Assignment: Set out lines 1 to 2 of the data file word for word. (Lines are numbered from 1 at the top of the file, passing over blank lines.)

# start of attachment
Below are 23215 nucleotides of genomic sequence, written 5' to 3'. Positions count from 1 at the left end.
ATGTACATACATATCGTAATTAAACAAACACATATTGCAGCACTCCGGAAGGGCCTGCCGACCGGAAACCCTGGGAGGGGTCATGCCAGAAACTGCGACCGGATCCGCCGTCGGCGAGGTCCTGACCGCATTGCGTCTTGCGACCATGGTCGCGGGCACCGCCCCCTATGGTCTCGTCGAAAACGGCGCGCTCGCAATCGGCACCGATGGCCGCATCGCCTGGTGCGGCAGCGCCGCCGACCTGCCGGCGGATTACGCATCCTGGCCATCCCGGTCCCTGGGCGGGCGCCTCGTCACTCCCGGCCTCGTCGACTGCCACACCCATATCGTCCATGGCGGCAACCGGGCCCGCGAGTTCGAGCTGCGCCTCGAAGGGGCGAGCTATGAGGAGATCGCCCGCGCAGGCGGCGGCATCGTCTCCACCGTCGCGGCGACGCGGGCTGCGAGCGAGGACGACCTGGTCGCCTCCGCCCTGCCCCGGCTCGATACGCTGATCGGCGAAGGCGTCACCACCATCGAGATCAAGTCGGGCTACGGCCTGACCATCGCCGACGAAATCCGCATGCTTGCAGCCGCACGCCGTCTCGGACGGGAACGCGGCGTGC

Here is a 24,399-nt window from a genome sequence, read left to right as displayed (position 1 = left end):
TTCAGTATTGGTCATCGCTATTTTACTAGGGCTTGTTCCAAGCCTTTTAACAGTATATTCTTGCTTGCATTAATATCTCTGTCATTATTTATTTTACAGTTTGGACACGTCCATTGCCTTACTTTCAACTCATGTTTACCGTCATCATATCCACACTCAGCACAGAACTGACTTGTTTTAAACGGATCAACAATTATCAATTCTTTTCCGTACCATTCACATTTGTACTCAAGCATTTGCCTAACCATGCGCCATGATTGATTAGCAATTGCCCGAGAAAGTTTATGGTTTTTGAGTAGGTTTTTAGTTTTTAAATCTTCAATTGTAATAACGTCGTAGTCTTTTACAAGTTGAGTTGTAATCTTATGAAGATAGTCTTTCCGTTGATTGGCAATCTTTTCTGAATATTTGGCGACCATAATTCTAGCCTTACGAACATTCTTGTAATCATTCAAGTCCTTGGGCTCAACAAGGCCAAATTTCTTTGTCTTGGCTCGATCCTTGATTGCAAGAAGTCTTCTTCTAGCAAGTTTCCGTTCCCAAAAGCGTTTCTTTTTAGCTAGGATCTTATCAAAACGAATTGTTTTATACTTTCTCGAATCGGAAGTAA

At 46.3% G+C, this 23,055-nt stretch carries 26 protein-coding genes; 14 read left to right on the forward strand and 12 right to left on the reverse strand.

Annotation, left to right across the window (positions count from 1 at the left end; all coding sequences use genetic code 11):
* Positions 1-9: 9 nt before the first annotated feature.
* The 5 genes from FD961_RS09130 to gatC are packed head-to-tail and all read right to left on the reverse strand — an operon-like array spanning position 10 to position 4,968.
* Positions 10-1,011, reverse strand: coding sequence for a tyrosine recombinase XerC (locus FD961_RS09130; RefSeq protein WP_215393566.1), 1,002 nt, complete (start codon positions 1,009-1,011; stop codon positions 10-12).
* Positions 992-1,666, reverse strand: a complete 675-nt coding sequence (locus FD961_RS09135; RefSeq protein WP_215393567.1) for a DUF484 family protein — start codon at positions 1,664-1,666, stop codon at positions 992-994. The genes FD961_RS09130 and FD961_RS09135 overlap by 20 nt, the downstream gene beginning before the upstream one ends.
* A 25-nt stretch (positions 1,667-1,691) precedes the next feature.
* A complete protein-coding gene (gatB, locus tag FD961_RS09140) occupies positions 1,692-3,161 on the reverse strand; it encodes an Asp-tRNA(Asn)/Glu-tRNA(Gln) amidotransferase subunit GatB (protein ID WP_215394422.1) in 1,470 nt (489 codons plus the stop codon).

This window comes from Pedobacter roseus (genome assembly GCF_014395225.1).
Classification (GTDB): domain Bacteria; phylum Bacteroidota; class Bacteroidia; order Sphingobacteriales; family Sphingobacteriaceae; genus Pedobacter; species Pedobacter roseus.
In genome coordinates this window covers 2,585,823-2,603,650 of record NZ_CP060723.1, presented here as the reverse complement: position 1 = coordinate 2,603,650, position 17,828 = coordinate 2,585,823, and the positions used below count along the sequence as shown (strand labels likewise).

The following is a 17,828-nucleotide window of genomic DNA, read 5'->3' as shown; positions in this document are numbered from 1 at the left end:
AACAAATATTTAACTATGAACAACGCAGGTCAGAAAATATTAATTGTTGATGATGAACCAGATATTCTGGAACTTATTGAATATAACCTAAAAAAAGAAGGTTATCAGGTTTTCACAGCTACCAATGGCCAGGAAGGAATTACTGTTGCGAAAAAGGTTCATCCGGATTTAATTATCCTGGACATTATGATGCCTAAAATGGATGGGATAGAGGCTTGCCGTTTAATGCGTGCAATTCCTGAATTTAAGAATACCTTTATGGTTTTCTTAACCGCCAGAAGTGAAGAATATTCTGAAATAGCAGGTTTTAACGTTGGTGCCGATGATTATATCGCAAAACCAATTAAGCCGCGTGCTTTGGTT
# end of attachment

Below are 23215 nucleotides of genomic sequence, written 5' to 3'. Positions count from 1 at the left end.
ATGTACATACATATCGTAATTAAACAAACACATATTGCAGCACTCCGGAAGGGCCTGCCGACCGGAAACCCTGGGAGGGGTCATGCCAGAAACTGCGACCGGATCCGCCGTCGGCGAGGTCCTGACCGCATTGCGTCTTGCGACCATGGTCGCGGGCACCGCCCCCTATGGTCTCGTCGAAAACGGCGCGCTCGCAATCGGCACCGATGGCCGCATCGCCTGGTGCGGCAGCGCCGCCGACCTGCCGGCGGATTACGCATCCTGGCCATCCCGGTCCCTGGGCGGGCGCCTCGTCACTCCCGGCCTCGTCGACTGCCACACCCATATCGTCCATGGCGGCAACCGGGCCCGCGAGTTCGAGCTGCGCCTCGAAGGGGCGAGCTATGAGGAGATCGCCCGCGCAGGCGGCGGCATCGTCTCCACCGTCGCGGCGACGCGGGCTGCGAGCGAGGACGACCTGGTCGCCTCCGCCCTGCCCCGGCTCGATACGCTGATCGGCGAAGGCGTCACCACCATCGAGATCAAGTCGGGCTACGGCCTGACCATCGCCGACGAAATCCGCATGCTTGCAGCCGCACGCCGTCTCGGACGGGAACGCGGCGTGC